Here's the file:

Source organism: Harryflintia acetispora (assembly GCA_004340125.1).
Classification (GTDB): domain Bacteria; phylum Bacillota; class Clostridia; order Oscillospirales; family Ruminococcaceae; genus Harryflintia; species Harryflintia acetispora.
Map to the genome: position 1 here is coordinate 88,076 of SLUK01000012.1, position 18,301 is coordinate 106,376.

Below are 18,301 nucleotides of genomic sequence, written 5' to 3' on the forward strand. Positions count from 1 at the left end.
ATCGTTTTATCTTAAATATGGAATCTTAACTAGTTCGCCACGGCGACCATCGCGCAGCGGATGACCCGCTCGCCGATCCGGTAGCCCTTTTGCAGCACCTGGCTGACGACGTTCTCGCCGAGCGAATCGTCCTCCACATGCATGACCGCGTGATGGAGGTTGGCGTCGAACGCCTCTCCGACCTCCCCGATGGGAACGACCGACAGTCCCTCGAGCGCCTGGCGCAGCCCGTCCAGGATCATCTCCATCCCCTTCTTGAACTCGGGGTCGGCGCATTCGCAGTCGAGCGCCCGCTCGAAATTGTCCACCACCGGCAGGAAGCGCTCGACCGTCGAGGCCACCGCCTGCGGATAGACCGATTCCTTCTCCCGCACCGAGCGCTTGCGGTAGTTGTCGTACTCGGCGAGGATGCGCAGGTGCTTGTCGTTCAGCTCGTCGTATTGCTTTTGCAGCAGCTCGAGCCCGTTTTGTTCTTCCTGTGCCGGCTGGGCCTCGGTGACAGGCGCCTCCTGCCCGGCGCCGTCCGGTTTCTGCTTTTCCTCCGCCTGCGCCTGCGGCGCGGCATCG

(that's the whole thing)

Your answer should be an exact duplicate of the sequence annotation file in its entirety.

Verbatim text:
Source organism: Harryflintia acetispora (assembly GCA_004340125.1).
Classification (GTDB): domain Bacteria; phylum Bacillota; class Clostridia; order Oscillospirales; family Ruminococcaceae; genus Harryflintia; species Harryflintia acetispora.
Map to the genome: position 1 here is coordinate 88,076 of SLUK01000012.1, position 18,301 is coordinate 106,376.

Below are 18,301 nucleotides of genomic sequence, written 5' to 3' on the forward strand. Positions count from 1 at the left end.
ATCGTTTTATCTTAAATATGGAATCTTAACTAGTTCGCCACGGCGACCATCGCGCAGCGGATGACCCGCTCGCCGATCCGGTAGCCCTTTTGCAGCACCTGGCTGACGACGTTCTCGCCGAGCGAATCGTCCTCCACATGCATGACCGCGTGATGGAGGTTGGCGTCGAACGCCTCTCCGACCTCCCCGATGGGAACGACCGACAGTCCCTCGAGCGCCTGGCGCAGCCCGTCCAGGATCATCTCCATCCCCTTCTTGAACTCGGGGTCGGCGCATTCGCAGTCGAGCGCCCGCTCGAAATTGTCCACCACCGGCAGGAAGCGCTCGACCGTCGAGGCCACCGCCTGCGGATAGACCGATTCCTTCTCCCGCACCGAGCGCTTGCGGTAGTTGTCGTACTCGGCGAGGATGCGCAGGTGCTTGTCGTTCAGCTCGTCGTATTGCTTTTGCAGCAGCTCGAGCCCGTTTTGTTCTTCCTGTGCCGGCTGGGCCTCGGTGACAGGCGCCTCCTGCCCGGCGCCGTCCGGTTTCTGCTTTTCCTCCGCCTGCGCCTGCGGCGCGGCATCG